Publications


Wakefields in a cluster plasma

PHYSICAL REVIEW ACCELERATORS AND BEAMS 22 (2019) ARTN 113501

MW Mayr, L Ceurvorst, MF Kasim, JD Sadler, B Spiers, K Glize, AF Savin, N Bourgeois, F Keeble, AJ Ross, DR Symes, R Aboushelbaya, RA Fonseca, J Holloway, N Ratan, RMGM Trines, RHW Wang, R Bingham, LO Silva, PN Burrows, M Wing, PP Rajeev, PA Norreys


Identification of Phase Transitions and Metastability in Dynamically Compressed Antimony Using Ultrafast X-Ray Diffraction.

Physical review letters 122 (2019) 255704-

AL Coleman, MG Gorman, R Briggs, RS McWilliams, D McGonegle, CA Bolme, AE Gleason, DE Fratanduono, RF Smith, E Galtier, HJ Lee, B Nagler, E Granados, GW Collins, JH Eggert, JS Wark, MI McMahon

Ultrafast x-ray diffraction at the LCLS x-ray free electron laser has been used to resolve the structural behavior of antimony under shock compression to 59 GPa. Antimony is seen to transform to the incommensurate, host-guest phase Sb-II at ∼11  GPa, which forms on nanosecond timescales with ordered guest-atom chains. The high-pressure bcc phase Sb-III is observed above ∼15  GPa, some 8 GPa lower than in static compression studies, and mixed Sb-III/liquid diffraction are obtained between 38 and 59 GPa. An additional phase which does not exist under static compression, Sb-I^{'}, is also observed between 8 and 12 GPa, beyond the normal stability field of Sb-I, and resembles Sb-I with a resolved Peierls distortion. The incommensurate Sb-II high-pressure phase can be recovered metastably on release to ambient pressure, where it is stable for more than 10 ns.


Retrieving fields from proton radiography without source profiles.

Physical review. E 100 (2019) 033208-

MF Kasim, AFA Bott, P Tzeferacos, DQ Lamb, G Gregori, SM Vinko

Proton radiography is a technique in high-energy density science to diagnose magnetic and/or electric fields in a plasma by firing a proton beam and detecting its modulated intensity profile on a screen. Current approaches to retrieve the integrated field from the modulated intensity profile require the unmodulated beam intensity profile before the interaction, which is rarely available experimentally due to shot-to-shot variability. In this paper, we present a statistical method to retrieve the integrated field without needing to know the exact source profile. We apply our method to experimental data, showing the robustness of our approach. Our proposed technique allows for the retrieval not only of the path-integrated fields, but also of the statistical properties of the fields.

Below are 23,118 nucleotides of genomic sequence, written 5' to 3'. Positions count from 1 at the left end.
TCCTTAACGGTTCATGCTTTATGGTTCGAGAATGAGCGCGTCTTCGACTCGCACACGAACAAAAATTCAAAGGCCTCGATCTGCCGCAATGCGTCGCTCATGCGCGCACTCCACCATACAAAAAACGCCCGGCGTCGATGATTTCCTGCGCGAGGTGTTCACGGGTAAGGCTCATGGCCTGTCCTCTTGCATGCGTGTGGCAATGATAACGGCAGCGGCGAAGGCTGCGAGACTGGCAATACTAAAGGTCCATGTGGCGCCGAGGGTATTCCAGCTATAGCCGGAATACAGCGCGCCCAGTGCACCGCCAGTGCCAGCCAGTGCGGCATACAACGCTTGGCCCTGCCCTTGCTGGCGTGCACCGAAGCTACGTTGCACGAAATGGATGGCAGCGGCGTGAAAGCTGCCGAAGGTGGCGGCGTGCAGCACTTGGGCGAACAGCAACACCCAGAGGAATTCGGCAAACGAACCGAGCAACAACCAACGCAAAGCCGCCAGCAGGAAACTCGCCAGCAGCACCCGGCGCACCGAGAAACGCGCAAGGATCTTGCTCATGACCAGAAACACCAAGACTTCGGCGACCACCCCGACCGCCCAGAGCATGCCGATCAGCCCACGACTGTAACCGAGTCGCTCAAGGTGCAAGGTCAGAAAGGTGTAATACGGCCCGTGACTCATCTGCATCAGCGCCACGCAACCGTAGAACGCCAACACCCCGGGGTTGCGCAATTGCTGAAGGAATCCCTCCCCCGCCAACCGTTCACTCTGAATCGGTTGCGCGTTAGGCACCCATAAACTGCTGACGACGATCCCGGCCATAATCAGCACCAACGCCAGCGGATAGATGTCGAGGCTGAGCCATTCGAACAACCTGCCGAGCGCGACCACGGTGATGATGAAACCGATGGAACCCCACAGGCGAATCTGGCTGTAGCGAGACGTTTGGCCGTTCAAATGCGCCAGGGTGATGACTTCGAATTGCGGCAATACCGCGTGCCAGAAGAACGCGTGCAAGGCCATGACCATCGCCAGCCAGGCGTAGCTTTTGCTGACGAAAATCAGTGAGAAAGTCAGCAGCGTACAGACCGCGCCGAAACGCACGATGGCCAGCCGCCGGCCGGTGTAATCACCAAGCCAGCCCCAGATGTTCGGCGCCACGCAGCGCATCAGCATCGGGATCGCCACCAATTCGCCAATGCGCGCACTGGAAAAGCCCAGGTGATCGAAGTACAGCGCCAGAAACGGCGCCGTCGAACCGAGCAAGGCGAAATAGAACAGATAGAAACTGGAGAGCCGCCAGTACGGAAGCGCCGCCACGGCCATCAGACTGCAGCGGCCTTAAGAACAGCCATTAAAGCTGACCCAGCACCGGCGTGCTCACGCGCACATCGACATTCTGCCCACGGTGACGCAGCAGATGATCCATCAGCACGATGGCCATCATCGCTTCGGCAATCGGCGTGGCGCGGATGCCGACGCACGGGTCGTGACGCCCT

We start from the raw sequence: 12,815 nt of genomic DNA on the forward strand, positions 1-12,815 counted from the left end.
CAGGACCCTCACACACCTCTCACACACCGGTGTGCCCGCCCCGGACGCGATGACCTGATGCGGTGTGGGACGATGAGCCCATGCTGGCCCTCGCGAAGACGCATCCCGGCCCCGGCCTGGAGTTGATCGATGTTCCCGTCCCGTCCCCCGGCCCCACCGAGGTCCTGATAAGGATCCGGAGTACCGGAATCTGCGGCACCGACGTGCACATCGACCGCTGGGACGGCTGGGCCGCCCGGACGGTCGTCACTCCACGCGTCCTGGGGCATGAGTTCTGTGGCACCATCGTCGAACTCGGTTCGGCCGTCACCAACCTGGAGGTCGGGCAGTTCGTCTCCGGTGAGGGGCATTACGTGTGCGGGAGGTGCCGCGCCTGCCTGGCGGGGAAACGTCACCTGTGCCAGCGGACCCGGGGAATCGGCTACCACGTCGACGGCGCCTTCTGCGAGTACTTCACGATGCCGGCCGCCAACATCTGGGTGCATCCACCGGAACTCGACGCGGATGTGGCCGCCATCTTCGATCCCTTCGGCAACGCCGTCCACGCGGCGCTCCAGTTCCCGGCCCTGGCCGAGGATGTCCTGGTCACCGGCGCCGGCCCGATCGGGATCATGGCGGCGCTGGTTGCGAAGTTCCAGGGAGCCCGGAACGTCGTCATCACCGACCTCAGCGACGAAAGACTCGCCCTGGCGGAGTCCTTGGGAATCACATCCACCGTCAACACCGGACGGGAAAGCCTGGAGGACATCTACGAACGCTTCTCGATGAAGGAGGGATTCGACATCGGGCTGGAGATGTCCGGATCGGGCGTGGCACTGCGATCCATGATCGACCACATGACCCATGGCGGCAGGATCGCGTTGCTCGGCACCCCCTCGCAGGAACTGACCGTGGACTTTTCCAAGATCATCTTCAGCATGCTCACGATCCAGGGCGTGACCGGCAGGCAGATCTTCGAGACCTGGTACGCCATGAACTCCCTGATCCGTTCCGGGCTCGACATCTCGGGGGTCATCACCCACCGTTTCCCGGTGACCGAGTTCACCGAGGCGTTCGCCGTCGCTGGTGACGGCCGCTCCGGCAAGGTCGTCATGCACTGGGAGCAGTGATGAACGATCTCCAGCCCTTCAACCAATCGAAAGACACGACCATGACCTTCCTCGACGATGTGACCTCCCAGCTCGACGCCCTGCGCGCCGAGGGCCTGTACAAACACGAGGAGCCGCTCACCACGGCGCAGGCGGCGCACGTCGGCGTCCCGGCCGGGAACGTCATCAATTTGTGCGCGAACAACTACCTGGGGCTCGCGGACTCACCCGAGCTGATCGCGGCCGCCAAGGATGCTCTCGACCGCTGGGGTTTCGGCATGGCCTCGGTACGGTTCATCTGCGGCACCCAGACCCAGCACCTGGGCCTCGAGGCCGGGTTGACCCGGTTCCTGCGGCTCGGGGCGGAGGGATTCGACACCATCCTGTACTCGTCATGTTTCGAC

Free Electron Relativistic Correction Factors to Collisional Excitation and Ionisation Rates in a Plasma

High Energy Density Physics Elsevier BV (2019) 100716

JJ Beesley, SJ Rose


Energy absorption in the laser-QED regime.

Scientific reports 9 (2019) 8956-

AF Savin, AJ Ross, R Aboushelbaya, MW Mayr, B Spiers, RH-W Wang, PA Norreys

A theoretical and numerical investigation of non-ponderomotive absorption at laser intensities relevant to quantum electrodynamics is presented. It is predicted that there is a regime change in the dependence of fast electron energy on incident laser energy that coincides with the onset of pair production via the Breit-Wheeler process. This prediction is numerically verified via an extensive campaign of QED-inclusive particle-in-cell simulations. The dramatic nature of the power law shift leads to the conclusion that this process is a candidate for an unambiguous signature that future experiments on multi-petawatt laser facilities have truly entered the QED regime.


Kinetic simulations of fusion ignition with hot-spot ablator mix.

Physical review. E 100 (2019) 033206-

JD Sadler, Y Lu, B Spiers, MW Mayr, A Savin, RHW Wang, R Aboushelbaya, K Glize, R Bingham, H Li, KA Flippo, PA Norreys